There are many technical approaches and levels of complexity for turning leftover food and manure till biogas. Understanding the underlying science and concepts in a simple way can help to gradually construct and develop own solutions to achieve affordable, efficient and friendly fuctional facilities.
You have input material, i.e. initial reactants that are processed under reduced “anaerobic” conditions, i.e. air free from oxygen through using sealed containers, at a suitable temperature, and more or less neutral conditions. The temperature range can vary around 40 degrees celsius, and to be controlled using heat from the sun along with suitable insolation if necessary, i.e. depending on region and season. The initial reactants have to be crushed to facilitate the bacterial reaction where we have two types of bacteria, e.g. those creating acidity and those producing methane. There are high-energy organic matter, i.e. those with high sugar and high carbohydrate content, and low-energy organic matter such as grass and manure (more or less consumed organic matter). High-energy food promote production of acidity, i.e. “acid” type of bacteria while the other methane-producing bacteria are much more accessible in animal manure. The liquid leftover “effluent” from the whole process may be used fertilizer, however it can be beneficial to do some analysis to see the quality in relation to the composition of the reactants. In this context, adjustment of the control parameters, i.e. temperature, duration and acidity as well as the composition of reactants can be part of development and optimization of the production facilities.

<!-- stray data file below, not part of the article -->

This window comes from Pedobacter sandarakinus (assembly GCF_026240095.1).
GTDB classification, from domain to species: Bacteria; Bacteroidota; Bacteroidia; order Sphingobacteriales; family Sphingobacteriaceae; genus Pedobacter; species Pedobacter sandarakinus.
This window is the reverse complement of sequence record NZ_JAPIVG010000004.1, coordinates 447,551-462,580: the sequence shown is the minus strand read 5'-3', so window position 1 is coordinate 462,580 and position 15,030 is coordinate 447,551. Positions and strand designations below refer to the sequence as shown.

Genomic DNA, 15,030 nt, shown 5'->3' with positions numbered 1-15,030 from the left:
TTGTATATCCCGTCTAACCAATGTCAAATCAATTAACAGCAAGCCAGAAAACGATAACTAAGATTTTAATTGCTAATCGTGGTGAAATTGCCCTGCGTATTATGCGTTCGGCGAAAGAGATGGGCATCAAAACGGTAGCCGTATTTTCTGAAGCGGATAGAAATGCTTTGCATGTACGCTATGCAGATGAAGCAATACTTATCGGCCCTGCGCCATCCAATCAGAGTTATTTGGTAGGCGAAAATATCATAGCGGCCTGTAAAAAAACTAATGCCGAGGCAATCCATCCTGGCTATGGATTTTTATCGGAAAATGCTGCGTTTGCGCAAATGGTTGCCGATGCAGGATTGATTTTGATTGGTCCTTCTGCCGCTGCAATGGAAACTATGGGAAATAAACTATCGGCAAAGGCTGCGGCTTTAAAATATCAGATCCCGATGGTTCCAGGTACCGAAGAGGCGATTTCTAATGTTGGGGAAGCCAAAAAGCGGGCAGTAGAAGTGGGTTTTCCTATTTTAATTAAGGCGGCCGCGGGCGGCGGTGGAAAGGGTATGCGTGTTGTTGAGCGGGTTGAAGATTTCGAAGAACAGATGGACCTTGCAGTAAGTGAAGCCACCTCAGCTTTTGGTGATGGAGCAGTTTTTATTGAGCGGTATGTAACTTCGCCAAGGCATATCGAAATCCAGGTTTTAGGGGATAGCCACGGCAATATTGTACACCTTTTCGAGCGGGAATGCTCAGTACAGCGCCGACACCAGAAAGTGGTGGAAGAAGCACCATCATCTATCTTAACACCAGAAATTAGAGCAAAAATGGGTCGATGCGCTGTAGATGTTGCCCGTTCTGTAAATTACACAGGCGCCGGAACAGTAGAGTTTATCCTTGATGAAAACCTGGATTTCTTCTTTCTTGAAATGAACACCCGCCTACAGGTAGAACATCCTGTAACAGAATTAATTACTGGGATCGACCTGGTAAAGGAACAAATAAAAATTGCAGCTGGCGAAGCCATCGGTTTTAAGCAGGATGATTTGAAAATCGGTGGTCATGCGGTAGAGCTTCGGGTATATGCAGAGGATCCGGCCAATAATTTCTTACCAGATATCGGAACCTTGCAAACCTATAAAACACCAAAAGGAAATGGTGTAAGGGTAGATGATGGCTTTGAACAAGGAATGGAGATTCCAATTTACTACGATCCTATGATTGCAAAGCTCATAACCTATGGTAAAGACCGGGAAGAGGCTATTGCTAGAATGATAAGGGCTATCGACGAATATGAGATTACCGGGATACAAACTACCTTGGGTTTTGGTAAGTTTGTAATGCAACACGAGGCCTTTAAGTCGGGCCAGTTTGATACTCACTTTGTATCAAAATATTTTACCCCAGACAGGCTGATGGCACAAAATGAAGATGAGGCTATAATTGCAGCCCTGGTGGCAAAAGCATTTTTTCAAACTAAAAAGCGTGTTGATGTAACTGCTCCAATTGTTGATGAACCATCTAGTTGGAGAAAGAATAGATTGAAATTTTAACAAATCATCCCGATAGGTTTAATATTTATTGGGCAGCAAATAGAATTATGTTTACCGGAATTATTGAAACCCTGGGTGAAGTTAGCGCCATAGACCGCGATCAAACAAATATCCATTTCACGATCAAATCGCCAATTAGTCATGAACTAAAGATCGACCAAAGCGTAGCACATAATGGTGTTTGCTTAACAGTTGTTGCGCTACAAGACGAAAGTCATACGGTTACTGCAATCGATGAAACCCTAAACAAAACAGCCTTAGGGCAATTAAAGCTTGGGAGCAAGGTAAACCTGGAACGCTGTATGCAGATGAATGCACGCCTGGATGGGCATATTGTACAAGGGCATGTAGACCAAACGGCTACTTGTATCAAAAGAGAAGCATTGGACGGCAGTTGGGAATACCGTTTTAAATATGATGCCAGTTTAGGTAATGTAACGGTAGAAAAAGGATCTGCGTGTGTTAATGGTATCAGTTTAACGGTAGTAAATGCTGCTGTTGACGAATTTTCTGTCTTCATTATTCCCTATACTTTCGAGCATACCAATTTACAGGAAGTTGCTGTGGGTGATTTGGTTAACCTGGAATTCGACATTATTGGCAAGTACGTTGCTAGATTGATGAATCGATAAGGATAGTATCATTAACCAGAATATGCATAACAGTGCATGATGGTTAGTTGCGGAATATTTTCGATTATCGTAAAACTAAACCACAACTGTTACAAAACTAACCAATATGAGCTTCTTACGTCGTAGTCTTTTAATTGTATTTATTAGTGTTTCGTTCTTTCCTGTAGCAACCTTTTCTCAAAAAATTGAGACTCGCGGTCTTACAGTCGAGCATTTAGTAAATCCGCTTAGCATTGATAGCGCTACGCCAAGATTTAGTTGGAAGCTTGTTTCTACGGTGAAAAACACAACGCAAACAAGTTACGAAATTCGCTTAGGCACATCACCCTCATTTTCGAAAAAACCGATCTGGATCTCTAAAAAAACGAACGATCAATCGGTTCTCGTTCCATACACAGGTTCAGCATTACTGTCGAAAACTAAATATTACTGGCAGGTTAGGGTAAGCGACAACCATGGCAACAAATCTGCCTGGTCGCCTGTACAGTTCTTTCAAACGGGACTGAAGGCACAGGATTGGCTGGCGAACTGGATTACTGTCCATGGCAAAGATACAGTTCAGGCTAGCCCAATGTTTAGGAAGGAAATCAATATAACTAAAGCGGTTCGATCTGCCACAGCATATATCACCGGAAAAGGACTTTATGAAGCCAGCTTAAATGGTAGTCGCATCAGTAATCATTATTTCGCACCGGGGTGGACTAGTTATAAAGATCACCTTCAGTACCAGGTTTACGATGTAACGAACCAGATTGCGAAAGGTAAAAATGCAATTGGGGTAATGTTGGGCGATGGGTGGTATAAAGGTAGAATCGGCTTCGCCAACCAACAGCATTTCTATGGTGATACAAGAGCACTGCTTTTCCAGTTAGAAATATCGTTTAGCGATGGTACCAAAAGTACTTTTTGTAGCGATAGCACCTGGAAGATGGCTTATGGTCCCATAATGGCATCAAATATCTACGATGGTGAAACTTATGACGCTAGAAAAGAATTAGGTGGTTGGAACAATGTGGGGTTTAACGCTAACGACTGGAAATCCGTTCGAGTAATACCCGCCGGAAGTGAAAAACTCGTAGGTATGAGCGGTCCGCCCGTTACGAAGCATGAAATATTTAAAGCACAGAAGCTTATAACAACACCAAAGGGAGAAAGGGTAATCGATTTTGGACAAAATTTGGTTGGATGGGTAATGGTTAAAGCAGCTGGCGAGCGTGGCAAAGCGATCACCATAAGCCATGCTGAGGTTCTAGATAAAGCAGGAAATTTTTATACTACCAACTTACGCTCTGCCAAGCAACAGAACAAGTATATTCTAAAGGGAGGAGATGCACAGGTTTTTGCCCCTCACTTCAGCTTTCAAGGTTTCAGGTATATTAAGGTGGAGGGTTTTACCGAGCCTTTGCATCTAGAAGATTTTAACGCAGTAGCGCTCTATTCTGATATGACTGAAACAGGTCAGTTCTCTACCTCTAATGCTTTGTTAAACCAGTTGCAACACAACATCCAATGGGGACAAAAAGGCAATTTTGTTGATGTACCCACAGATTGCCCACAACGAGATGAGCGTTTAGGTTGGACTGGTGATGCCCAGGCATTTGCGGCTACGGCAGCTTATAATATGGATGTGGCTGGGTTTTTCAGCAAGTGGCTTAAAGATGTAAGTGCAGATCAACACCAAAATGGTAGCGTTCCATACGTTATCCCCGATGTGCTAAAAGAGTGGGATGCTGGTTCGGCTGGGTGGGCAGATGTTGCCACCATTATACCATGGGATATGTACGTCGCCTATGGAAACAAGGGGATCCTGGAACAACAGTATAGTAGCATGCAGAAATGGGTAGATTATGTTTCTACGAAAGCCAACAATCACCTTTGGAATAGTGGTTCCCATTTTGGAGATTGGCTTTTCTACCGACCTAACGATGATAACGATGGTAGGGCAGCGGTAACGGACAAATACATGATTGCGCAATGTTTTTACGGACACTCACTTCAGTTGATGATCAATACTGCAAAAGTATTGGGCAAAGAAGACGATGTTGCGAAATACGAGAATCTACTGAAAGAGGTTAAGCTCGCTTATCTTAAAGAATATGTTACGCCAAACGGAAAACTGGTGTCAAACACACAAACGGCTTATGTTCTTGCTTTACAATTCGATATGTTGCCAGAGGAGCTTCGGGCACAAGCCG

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Waste from animals and household can have negative and harmful impacts on the environment, i.e. land-water resources, as well as on health because of degradation of sanitation and living conditions. However, when sorted and treated can be useful sources conservation of natural resources, for improves economy, for producing energy, (biogas or electricity, and fertilizers e.g. different forms of organic fertilizers). It is simply because leftover food and animal manure are organic matter rich in carbon which is a basic element for production of biogas. Breakdown of organic matter in the absence of oxygen, i.e. anaerobic digestion with anaerobic bacteria, can produce biogas. Biogas can, also, be produced by fermentation of biodegradable materials such as manure, sewage, municipal and green waste, plants and crops.
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